Guys like Ryan O'Nan give struggling artists a bad name. In The Brooklyn Brothers Beat the Best, O'Nan plays Alex, a going-nowhere musician and miserable piece of shit. A scruffily bearded white dude, he works in a low-level New York real estate office during the day, plays sad-sack acoustic folk in empty clubs at night, and walks around with the deflated body language of someone who feels entitled to a bohemian lifestyle he's not actually living. He likes to warn listeners that his music is highly depressing, but it's better described as neutered and self-pitying. He carries a handwritten breakup letter with him everywhere and slouches alone in the park, quietly screaming out for someone to ask what's the matter—an in-the-flesh incarnation of the person who writes vaguely suicidal Facebook status updates every few hours just to read their friends' concerned inquiries.

Don't worry, though. He'll be fine. If you've seen any recent quirky independent comedy about mopey twentysomethings, then you already know affirmation is just an impromptu cross-country road trip away. And considering O'Nan wrote and directed the film, you know he'll be doubly OK. 

Through a series of serendipitous events, Alex finds himself on tour with Jim (Michael Weston), a songwriter with a fetish for toy instruments. On the car ride to its first gig, the duo hatches its sound, later described as "the Shins meet Sesame Street." The movie treats this as a novel creation, ignoring that half the indie-pop bands of the past few years could be described the same way. Nevertheless, wherever the group performs—a bar, a rooftop, a Revenge of the Nerds-style frat house—the crowds sway in approving unison. One woman, a pouty blonde named Cassidy (actress-model Arielle Kebbel, unconvincing as a Pennsylvania club promoter despite her totally rock-'n'-roll nose ring), is so impressed she joins them on the road. She and O'Nan eventually fuck, because everyone knows morose losers who can't get over their girlfriends are irresistible to Maxim pinups.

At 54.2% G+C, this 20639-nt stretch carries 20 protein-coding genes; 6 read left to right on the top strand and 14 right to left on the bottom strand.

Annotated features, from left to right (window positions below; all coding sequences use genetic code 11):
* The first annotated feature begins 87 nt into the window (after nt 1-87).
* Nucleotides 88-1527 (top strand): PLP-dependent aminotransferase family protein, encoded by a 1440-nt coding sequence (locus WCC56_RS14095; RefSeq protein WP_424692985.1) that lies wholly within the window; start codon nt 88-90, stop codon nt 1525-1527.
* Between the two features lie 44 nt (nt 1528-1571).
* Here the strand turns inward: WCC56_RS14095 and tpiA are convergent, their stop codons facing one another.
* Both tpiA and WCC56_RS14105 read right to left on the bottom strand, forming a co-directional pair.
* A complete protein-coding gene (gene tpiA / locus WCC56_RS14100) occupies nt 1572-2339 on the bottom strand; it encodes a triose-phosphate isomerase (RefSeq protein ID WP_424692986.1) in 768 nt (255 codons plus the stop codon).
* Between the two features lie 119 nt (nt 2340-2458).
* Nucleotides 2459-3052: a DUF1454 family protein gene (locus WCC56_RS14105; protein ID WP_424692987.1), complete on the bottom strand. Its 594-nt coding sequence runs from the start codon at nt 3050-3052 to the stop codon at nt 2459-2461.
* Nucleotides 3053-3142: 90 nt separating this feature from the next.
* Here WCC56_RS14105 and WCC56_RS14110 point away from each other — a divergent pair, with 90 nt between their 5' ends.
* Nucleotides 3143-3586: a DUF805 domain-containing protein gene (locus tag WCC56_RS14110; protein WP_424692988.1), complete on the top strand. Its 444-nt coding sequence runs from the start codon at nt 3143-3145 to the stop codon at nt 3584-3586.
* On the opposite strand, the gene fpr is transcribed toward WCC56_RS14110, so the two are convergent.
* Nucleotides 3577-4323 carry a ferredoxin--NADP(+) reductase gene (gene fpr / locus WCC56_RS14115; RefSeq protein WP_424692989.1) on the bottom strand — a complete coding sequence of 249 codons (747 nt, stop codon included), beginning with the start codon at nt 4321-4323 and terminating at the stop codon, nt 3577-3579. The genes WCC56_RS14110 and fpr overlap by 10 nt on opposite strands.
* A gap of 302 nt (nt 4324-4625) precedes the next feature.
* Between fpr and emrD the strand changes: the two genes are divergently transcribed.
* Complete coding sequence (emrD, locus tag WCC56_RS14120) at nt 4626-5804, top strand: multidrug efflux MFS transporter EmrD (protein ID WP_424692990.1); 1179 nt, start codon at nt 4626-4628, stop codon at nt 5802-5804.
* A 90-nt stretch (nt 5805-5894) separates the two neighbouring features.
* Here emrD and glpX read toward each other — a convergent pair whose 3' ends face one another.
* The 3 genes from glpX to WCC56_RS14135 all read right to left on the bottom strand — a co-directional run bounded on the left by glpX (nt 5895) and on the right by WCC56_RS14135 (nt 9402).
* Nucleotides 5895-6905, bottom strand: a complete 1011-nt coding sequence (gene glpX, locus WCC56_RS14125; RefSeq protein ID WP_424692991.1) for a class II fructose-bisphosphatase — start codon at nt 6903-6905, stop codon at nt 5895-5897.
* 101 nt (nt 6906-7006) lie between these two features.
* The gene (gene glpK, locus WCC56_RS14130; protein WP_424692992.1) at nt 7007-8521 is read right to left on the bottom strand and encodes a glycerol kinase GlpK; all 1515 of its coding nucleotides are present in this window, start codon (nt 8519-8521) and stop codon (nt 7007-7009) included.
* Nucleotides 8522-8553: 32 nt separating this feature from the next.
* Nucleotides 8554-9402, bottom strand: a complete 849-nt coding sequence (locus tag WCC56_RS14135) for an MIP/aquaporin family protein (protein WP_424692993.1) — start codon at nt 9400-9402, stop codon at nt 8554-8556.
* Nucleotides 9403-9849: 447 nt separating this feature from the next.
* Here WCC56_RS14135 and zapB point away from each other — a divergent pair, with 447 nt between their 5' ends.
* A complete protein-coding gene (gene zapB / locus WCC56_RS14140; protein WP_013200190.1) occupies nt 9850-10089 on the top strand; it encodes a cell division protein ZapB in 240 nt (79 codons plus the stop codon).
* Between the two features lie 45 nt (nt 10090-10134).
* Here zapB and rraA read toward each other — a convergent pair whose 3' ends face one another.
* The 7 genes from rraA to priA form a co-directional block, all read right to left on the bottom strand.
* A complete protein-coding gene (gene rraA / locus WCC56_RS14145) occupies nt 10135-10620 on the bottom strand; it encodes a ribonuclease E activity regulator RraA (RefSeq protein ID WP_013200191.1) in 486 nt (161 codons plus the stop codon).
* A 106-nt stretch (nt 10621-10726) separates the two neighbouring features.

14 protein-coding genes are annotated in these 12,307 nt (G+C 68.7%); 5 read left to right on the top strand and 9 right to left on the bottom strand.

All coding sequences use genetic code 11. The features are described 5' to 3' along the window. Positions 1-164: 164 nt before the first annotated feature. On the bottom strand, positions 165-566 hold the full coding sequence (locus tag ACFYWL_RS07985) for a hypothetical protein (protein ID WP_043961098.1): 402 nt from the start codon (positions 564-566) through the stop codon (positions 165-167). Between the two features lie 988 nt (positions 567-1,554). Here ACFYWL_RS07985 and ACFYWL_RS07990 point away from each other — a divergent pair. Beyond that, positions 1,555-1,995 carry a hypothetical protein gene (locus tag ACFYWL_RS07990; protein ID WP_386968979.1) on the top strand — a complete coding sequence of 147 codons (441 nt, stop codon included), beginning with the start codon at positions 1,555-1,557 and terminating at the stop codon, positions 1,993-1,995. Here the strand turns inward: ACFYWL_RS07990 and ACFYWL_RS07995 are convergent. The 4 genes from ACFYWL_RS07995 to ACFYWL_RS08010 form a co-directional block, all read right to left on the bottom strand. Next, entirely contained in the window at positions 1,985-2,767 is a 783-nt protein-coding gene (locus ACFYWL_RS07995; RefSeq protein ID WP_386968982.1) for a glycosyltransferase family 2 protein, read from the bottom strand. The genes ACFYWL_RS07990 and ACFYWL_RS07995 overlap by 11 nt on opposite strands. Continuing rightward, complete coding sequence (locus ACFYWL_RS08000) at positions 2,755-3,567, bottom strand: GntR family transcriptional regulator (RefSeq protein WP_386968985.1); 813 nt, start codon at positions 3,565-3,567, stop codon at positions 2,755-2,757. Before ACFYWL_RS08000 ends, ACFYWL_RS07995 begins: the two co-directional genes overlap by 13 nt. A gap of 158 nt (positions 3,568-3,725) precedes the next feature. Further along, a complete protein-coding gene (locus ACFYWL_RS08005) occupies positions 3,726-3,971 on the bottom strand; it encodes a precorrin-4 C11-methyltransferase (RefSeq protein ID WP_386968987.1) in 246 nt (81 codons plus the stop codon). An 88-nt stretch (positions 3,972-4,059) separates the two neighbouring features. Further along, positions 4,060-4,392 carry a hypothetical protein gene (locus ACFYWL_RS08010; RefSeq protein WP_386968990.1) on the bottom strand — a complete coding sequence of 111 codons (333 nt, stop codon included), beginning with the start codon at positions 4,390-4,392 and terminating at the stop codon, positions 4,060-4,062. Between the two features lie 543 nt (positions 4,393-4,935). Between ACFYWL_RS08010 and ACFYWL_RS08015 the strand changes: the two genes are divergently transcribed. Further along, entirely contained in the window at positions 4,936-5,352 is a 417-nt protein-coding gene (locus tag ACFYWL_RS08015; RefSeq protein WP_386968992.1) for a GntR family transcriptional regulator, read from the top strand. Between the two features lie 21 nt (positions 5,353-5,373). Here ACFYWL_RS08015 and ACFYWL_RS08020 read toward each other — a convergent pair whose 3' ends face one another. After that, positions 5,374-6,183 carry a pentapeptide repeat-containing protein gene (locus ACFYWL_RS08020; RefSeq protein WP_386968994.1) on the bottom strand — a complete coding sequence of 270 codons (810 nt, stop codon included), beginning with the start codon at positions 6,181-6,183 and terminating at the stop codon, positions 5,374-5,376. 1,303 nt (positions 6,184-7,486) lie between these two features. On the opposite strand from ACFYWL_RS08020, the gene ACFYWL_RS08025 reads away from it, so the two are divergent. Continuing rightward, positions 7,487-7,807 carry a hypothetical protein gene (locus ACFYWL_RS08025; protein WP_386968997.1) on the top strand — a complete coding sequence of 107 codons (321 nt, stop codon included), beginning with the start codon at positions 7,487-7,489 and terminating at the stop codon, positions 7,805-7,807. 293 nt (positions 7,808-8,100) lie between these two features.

At that point, it becomes clear that Brooklyn Brothers is little more than a vanity project for O'Nan—who also wrote the soundtrack—and an inroad toward a musical career of his own. And what do you know? The Brooklyn Brothers are now a real-life touring concern, coming soon to put an entire venue to sleep in a town near you.

Critic's Grade: D

SEE IT: The Brooklyn Brothers Beat the Best opens Friday at Hollywood Theatre.